The wheel of politics is on the move again. In times like these, it’s almost news. On Sunday the primaries of the Democratic Party are held in Rome after last weekend’s ones organized by the center-left in Turin were a flop, due to the lukewarm popular participation.
Net of the mitigating circumstances from coronavirus, it is a data to dwell on. In Turin, PD candidate Stefano Lo Russo collected just over 4,000 votes (37%) out of about 12,000 votes overall. It was a much lower turnout than expected: about one fifth of the 2011 primaries, won by Piero Fassino. While in 2019 the Turin-based voters who participated in the election of the PD national secretary were double.
Lo Russo will challenge the center-right candidate Paolo Damilano in September, who a few days ago was one of the first civic candidates announced by the coalition. But at the moment the main fear of the PD leadership is another. That is, that the precedent of Turin is an ominous omen in view of Sunday’s vote in the capital.
In Rome, former Economy Minister Roberto Gualtieri will have no problem getting elected. He was favored by the withdrawal of the most formidable opponents while Carlo Calenda, leader of Action and rival in the race for mayor, has decided that he will not participate in the primary. He is also supported by the main national and local leaders of the party, those who still have a certain power of persuasion towards the militants.
The unknown factor is another and concerns more specifically what kind of victory will be that of Gualtieri. The Democratic Party has set the turnout at 50,000 voters. In 2013, the year of the primaries won by Ignazio Marino at the expense of David Sassoli and Paolo Gentiloni, there were 100,000 PD electors who showed up at the gazebos. Fear is that low popular participation could weaken Gualtieri’s candidacy, with the risk of compromising an electoral campaign that remains very open in view of the vote in October.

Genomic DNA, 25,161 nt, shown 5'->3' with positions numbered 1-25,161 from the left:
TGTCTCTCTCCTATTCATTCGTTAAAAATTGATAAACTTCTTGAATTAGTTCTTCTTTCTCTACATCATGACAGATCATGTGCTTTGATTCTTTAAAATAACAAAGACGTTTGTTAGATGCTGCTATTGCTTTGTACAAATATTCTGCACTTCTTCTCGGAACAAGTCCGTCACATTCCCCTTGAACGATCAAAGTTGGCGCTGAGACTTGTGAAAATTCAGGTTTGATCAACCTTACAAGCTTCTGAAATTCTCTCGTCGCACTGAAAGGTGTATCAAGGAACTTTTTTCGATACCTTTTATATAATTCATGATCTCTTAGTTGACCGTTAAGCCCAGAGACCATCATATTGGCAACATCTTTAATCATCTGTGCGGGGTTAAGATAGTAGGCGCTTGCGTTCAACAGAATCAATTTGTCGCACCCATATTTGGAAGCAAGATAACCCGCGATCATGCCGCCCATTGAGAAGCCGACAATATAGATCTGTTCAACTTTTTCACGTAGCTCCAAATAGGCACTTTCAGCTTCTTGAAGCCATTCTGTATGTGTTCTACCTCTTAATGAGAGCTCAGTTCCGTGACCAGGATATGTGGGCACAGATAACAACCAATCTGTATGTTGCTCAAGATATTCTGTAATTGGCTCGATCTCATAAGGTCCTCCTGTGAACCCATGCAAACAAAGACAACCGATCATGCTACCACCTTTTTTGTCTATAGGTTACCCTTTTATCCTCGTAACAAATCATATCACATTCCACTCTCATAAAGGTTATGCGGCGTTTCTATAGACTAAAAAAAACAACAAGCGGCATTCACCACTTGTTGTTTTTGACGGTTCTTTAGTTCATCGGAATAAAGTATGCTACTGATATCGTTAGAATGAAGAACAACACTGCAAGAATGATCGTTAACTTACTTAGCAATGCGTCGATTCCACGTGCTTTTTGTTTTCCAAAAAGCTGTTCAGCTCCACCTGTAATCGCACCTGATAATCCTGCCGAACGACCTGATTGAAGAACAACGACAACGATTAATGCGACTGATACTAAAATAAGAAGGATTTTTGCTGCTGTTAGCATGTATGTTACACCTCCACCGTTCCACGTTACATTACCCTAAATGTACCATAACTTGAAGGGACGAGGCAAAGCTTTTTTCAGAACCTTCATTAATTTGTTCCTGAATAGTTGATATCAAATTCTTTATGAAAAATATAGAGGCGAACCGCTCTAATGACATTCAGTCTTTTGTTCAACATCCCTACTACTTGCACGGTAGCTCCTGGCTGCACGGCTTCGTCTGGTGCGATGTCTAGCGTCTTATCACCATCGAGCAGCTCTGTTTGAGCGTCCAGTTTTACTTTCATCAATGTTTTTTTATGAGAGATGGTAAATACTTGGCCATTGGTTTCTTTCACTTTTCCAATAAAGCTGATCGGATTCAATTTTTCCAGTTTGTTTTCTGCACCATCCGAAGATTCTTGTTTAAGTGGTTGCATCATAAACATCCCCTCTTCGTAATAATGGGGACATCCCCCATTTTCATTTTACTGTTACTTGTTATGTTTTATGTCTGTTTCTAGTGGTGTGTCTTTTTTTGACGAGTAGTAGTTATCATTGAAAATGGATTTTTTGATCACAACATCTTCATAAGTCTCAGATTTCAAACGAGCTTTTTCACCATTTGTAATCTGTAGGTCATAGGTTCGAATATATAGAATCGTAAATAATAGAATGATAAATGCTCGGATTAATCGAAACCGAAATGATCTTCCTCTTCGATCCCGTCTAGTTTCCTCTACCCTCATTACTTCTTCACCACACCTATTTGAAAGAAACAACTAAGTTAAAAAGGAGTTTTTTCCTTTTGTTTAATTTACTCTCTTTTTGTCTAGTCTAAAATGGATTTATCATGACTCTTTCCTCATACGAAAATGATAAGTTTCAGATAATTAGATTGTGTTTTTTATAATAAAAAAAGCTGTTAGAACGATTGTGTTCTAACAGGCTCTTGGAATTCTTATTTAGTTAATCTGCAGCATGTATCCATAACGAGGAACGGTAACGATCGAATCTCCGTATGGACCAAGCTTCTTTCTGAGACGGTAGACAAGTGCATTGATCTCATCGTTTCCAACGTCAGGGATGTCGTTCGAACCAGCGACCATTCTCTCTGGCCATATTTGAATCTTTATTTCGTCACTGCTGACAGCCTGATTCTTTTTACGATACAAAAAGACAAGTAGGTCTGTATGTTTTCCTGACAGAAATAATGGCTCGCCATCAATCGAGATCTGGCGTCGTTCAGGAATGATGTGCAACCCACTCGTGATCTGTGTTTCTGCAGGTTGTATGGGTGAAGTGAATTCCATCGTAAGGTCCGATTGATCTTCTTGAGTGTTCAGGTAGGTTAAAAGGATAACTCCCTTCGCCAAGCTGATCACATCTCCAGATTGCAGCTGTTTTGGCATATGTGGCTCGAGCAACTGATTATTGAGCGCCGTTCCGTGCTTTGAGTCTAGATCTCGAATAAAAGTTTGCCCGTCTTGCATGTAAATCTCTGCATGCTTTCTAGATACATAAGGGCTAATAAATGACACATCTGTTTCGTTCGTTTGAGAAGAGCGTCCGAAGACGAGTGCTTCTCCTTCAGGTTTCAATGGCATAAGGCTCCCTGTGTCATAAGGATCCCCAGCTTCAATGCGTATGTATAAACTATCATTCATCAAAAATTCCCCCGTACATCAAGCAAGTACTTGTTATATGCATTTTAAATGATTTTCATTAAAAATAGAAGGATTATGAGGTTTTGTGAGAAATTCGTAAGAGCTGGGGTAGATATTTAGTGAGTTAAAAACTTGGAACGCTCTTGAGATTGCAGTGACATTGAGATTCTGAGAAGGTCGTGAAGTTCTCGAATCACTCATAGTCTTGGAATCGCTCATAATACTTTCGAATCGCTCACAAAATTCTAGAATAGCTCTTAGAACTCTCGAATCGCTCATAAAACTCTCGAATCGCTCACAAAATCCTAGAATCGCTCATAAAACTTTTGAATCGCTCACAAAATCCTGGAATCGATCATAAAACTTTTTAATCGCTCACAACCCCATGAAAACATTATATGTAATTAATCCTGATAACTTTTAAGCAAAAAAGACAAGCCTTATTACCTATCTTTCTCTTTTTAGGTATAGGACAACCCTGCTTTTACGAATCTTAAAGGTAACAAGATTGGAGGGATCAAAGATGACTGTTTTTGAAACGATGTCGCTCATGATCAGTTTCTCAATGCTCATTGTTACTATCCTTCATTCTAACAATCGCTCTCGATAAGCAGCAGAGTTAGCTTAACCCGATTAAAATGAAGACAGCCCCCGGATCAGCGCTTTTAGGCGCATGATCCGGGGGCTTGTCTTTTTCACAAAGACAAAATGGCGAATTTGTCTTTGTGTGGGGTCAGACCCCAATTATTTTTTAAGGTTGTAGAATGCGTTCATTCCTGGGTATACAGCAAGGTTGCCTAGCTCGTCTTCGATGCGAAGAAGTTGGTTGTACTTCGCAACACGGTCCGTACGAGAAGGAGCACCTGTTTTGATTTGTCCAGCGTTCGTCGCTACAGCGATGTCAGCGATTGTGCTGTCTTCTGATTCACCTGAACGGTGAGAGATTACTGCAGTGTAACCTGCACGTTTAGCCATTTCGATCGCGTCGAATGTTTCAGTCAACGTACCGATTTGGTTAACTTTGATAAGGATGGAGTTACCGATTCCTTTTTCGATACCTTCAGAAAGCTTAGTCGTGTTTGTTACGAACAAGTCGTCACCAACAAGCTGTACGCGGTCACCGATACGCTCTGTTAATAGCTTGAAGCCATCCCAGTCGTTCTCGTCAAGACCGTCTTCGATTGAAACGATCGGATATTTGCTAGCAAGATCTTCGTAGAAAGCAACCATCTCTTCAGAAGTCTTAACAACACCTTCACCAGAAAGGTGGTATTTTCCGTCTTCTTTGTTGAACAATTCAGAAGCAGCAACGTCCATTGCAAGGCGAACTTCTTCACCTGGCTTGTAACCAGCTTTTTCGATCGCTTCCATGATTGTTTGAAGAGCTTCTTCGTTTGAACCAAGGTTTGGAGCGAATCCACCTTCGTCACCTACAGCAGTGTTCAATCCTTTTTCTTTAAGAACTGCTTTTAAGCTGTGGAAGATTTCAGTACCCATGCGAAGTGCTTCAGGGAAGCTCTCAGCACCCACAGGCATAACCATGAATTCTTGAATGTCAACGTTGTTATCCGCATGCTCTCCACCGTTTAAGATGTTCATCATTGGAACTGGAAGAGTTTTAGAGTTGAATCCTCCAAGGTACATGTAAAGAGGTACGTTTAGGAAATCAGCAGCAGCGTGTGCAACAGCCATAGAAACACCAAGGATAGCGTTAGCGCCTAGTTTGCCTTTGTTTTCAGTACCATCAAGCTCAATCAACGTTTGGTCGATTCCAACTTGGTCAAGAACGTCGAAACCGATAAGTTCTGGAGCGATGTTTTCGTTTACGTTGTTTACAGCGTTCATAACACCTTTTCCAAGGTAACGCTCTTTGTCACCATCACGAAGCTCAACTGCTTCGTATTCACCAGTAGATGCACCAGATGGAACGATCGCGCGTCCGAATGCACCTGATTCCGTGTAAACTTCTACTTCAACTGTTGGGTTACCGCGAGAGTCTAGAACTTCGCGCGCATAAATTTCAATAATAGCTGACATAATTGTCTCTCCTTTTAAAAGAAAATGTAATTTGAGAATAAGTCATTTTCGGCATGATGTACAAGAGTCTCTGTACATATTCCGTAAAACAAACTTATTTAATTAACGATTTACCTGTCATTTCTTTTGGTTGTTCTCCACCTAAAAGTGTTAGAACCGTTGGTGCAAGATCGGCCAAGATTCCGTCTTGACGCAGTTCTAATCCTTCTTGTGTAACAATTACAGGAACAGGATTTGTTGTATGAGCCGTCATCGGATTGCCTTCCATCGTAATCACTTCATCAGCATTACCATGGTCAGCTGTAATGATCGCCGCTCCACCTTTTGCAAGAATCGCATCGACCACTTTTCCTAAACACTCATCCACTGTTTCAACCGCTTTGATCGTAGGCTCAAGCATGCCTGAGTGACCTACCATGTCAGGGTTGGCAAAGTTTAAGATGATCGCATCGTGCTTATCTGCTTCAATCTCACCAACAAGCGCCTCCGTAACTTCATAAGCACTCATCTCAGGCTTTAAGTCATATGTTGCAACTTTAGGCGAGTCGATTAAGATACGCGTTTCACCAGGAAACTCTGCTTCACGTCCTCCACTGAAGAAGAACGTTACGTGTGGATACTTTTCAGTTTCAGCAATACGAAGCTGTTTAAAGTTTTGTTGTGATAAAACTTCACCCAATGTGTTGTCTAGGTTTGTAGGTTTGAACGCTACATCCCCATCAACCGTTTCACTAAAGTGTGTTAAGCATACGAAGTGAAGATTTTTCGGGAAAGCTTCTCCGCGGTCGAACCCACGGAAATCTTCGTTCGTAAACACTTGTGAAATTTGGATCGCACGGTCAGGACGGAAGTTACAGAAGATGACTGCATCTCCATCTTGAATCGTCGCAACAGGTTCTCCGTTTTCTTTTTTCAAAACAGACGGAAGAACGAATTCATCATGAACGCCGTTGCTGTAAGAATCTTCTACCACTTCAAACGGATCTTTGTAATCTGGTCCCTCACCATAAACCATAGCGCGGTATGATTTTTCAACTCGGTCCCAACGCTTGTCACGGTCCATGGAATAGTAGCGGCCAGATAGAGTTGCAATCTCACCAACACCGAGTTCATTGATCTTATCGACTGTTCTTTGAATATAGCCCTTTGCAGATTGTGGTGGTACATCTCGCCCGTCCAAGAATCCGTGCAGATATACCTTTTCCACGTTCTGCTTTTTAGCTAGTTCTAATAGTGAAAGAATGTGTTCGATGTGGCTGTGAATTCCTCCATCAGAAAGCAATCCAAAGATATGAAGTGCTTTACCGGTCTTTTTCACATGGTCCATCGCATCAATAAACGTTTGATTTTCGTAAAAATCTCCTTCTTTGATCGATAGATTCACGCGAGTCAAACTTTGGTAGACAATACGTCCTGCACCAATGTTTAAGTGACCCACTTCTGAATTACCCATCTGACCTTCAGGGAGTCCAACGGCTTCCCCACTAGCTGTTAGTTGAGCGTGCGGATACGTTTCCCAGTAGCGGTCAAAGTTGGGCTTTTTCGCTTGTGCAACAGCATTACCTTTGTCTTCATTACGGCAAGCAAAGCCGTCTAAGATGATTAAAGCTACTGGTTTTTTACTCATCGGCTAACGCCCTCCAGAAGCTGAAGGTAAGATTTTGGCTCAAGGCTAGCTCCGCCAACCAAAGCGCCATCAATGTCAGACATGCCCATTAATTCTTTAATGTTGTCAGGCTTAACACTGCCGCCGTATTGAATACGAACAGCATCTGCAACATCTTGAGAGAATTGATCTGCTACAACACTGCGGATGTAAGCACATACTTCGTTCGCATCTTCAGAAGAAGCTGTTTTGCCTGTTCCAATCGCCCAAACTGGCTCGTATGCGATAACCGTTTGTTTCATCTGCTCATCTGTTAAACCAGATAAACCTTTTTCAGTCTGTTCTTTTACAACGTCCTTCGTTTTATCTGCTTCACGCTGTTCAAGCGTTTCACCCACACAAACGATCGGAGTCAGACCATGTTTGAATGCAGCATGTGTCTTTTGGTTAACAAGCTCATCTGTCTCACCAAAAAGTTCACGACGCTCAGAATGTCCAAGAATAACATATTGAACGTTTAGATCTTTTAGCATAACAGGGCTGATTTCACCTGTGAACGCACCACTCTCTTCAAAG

But if Athens cries, Sparta certainly does not laugh. In Rome the center-right has found an agreement on Brothers of Italy candidate Enrico Michetti, who has chosen emperor Cesare Augusto as his personal reference model. His opponents portray him as a “radio barker” and a nostalgic of Fascism. Others, however, underline that in the first round he will get the full votes of the center-right and that he will have his significant chances of conquering the Capitol.
The big question mark that agitates the Berlusconi-Meloni-Salvini alliance concerns the Brothers of Italy-League competition that is holding back the choice of center-right candidates for other relevant cities at stake. Such as Milan, Bologna and Naples. The only agreement is that on Calabria – where the current Forza Italia group leader in the lower house, Roberto Occhiuto, will run in tandem with League’s Nino Spirlì, who led the regional council after the late Jole Santelli.
Uncertainty is the result of the increasingly intense war of attrition between Meloni and Salvini for primacy in the coalition. The League has exhausted the driving force of a year ago and feels the breath on the neck of Brothers of Italy, which has been on the rise for several weeks now. In the meantime, opinion polls signal the slow but profound change that is altering the balance of power between parties.
The animosity between the two main souls of the center right does not concern only the candidates-mayors but all the other main dossiers of the country’s political life. Salvini and Meloni are divided on almost everything from support for the Draghi government to institutional reforms, not to mention the hypothesis of early elections after the choice of the next head of State.
Meanwhile, the only one not to be affected by the climate of general uncertainty is Prime Minister Mario Draghi, after two excellent demonstrations of leadership at the G7 and NATO summits this week and who is now increasingly high in the ratings of Italians.